Modification of RNA is essential for properly expressing the repertoire of RNA transcripts necessary for both cell type and developmental specific functions. RNA modifications serve to dynamically re-wire and fine-tune the genetic information carried by an invariable genome. One important type of RNA modification is RNA editing and the most common and well-studied type of RNA editing is the hydrolytic deamination of adenosine to inosine. Inosine is a biological mimic of guanosine; therefore, when RNA is reverse transcribed, inosine is recognized as guanosine by the reverse transcriptase and a cytidine is incorporated into the complementary DNA (cDNA) strand. During PCR amplification, guanosines pair with the newly incorporated cytidines. As a result, the adenosine-to-inosine (A-to-I) editing events are recognized as adenosine to guanosine changes when comparing the sequences of the genomic DNA to the cDNA. This chapter describes the methods for extracting endogenous RNA for subsequent analyses of A-to-I RNA editing using reverse transcriptase-based approaches. We discuss techniques for the detection of A-to-I RNA editing events in messenger RNA (mRNA), including analyzing editing levels at specific adenosines within the total pool of mRNA versus analyzing editing patterns that occur in individual transcripts and a method for detecting editing events across the entire transcriptome. The detection of RNA editing events and editing levels can be used to better understand normal biological processes and disease states.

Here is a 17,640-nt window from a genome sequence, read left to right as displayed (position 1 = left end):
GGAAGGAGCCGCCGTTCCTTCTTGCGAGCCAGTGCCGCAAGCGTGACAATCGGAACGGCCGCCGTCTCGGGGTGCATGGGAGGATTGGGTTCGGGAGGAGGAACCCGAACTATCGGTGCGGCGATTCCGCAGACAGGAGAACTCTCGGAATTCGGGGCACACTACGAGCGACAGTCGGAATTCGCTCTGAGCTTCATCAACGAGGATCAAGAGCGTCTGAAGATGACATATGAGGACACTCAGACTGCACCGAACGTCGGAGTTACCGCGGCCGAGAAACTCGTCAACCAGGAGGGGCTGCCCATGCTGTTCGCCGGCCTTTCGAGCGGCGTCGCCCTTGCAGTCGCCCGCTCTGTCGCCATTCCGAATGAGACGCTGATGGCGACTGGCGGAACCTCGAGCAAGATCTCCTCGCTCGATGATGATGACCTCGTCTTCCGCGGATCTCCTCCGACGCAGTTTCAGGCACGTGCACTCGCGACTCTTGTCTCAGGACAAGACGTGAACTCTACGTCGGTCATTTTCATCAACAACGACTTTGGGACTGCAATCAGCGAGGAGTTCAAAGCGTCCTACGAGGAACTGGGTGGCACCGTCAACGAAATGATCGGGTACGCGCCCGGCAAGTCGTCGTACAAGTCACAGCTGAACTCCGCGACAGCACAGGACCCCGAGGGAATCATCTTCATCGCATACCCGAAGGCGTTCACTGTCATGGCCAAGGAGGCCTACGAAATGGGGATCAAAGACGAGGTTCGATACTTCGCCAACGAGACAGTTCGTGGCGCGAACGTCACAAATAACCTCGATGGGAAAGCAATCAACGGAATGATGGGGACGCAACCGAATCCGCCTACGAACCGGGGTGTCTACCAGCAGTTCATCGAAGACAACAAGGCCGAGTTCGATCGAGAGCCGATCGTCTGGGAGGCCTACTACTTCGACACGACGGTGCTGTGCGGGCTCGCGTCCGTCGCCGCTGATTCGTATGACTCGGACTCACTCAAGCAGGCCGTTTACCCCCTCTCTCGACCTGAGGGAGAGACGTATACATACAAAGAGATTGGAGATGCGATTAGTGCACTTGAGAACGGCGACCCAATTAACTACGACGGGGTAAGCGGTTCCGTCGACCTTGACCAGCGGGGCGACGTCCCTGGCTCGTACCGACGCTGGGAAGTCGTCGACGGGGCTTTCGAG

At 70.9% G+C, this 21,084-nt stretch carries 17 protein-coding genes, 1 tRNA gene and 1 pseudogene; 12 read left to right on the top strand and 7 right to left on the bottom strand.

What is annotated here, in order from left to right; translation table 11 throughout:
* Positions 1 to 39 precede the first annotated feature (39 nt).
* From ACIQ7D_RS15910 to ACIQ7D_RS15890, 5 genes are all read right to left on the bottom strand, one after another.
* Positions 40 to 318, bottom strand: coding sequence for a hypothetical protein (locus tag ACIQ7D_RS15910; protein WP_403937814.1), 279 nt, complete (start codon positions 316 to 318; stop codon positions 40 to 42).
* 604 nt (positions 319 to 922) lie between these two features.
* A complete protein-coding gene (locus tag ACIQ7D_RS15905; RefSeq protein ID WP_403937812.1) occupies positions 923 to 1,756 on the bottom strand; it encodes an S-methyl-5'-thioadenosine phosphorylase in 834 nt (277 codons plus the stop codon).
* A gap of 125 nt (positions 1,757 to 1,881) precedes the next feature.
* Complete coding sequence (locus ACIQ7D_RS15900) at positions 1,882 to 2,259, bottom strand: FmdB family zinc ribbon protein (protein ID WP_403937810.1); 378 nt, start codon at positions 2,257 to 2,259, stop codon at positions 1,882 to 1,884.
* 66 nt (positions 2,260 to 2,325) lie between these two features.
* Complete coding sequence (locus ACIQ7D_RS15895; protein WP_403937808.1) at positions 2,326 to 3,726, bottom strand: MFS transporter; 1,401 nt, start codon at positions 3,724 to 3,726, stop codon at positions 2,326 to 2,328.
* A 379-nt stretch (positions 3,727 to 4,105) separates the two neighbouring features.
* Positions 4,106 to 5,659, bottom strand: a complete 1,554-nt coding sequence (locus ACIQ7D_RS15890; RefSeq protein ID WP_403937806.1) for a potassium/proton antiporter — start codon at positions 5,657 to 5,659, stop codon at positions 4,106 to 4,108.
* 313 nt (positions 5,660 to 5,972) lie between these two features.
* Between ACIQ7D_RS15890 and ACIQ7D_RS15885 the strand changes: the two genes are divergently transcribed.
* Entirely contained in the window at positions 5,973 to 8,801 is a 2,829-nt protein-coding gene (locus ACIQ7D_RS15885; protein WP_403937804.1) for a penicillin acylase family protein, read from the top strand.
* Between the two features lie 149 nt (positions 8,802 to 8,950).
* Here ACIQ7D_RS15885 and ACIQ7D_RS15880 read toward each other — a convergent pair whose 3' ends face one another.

Keywords: A-to-I editing; ADARs; High-throughput sequencing; Inosine; RNA editing; RNA modifications; Transcriptome-wide sequencing.